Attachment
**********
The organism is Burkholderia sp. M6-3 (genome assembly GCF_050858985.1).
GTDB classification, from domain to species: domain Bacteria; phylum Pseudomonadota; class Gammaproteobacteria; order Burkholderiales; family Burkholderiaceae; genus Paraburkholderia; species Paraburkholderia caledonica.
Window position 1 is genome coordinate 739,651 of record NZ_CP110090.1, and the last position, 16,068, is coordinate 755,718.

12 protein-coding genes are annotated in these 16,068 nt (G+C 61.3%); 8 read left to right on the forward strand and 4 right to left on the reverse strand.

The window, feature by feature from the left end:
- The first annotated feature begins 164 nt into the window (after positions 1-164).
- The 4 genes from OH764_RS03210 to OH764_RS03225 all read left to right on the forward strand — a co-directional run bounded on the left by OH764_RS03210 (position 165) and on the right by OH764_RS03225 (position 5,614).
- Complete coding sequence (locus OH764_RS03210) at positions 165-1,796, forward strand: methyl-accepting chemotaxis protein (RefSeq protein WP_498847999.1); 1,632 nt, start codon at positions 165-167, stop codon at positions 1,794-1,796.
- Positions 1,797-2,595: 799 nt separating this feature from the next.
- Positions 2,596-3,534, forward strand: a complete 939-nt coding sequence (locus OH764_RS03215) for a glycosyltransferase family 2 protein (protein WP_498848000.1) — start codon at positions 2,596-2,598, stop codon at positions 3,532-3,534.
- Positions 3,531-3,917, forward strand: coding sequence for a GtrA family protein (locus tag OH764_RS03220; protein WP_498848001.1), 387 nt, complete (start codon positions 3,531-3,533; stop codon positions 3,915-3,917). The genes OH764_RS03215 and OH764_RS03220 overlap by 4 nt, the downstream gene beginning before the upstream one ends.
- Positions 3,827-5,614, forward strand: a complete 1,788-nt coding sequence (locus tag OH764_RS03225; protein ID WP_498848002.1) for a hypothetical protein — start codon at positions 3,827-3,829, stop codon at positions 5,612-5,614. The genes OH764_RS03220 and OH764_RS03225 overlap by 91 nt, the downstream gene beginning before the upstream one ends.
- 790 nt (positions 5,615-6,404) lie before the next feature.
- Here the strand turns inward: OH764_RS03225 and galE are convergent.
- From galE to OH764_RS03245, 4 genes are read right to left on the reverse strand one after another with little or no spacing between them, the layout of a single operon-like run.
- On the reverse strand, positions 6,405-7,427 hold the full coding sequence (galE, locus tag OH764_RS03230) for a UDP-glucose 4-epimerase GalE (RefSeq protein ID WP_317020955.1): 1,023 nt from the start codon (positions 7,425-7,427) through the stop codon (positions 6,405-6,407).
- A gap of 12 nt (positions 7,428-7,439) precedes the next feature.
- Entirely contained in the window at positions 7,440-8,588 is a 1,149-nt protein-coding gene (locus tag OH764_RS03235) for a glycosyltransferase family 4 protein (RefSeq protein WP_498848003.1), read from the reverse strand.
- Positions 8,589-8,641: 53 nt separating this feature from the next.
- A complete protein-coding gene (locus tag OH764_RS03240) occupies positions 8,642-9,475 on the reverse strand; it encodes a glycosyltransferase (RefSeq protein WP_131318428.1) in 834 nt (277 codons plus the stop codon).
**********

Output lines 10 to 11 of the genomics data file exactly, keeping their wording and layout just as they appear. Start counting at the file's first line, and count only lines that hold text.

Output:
- Positions 2,596-3,534, forward strand: a complete 939-nt coding sequence (locus OH764_RS03215) for a glycosyltransferase family 2 protein (protein WP_498848000.1) — start codon at positions 2,596-2,598, stop codon at positions 3,532-3,534.
- Positions 3,531-3,917, forward strand: coding sequence for a GtrA family protein (locus tag OH764_RS03220; protein WP_498848001.1), 387 nt, complete (start codon positions 3,531-3,533; stop codon positions 3,915-3,917). The genes OH764_RS03215 and OH764_RS03220 overlap by 4 nt, the downstream gene beginning before the upstream one ends.